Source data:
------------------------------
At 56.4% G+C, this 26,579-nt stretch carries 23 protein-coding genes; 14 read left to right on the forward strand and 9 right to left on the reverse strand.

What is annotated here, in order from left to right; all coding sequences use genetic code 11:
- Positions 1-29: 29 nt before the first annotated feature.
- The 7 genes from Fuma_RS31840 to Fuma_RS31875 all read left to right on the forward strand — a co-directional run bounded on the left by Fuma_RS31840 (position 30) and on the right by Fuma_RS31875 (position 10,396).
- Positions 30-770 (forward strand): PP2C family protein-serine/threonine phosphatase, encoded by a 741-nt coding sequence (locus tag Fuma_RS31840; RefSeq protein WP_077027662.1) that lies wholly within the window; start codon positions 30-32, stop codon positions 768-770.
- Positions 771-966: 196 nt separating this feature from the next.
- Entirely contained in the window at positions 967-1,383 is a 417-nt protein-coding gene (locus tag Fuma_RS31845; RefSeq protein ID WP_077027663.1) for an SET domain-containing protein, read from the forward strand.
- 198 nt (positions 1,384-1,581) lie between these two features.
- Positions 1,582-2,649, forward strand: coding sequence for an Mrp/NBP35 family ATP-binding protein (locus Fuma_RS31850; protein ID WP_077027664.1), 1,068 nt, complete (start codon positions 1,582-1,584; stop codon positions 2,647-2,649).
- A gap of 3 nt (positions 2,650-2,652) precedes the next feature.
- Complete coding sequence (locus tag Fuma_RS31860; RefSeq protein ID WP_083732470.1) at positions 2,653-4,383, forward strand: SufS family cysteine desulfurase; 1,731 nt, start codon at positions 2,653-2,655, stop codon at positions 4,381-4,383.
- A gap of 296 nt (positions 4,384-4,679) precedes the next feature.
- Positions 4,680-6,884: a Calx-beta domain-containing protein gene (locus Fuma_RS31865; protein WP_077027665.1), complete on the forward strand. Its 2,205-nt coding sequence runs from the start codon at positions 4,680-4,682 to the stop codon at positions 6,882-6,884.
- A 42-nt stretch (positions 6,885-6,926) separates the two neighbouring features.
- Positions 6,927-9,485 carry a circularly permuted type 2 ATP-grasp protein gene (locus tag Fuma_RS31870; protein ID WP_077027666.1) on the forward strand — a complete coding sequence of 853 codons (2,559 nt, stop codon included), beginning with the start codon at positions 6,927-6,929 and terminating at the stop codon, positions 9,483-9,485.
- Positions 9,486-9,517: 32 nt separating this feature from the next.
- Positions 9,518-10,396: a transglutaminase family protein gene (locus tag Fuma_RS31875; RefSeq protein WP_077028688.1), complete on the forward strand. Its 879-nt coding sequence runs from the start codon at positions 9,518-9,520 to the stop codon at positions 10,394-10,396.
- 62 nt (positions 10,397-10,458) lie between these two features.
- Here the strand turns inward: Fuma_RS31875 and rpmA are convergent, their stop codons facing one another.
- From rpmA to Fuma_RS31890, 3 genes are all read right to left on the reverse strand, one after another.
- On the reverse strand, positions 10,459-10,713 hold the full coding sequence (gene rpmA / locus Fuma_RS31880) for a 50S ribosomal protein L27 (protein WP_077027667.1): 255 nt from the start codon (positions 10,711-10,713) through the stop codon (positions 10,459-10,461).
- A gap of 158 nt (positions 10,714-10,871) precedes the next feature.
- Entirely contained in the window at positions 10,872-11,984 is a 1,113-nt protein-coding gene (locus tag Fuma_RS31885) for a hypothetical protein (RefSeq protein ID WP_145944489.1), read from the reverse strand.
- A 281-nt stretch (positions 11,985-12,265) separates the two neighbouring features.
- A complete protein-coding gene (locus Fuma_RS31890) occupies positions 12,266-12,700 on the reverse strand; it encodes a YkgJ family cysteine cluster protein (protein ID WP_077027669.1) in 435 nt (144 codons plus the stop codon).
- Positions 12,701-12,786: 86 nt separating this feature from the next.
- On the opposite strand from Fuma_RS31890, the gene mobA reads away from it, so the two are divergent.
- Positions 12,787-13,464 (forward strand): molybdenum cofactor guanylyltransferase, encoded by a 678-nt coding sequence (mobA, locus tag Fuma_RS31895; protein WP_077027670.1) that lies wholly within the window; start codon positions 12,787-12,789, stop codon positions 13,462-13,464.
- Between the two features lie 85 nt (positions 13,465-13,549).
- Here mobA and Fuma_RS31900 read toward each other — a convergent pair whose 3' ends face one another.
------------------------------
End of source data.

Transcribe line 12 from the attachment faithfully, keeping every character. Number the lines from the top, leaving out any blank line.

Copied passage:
- A gap of 296 nt (positions 4,384-4,679) precedes the next feature.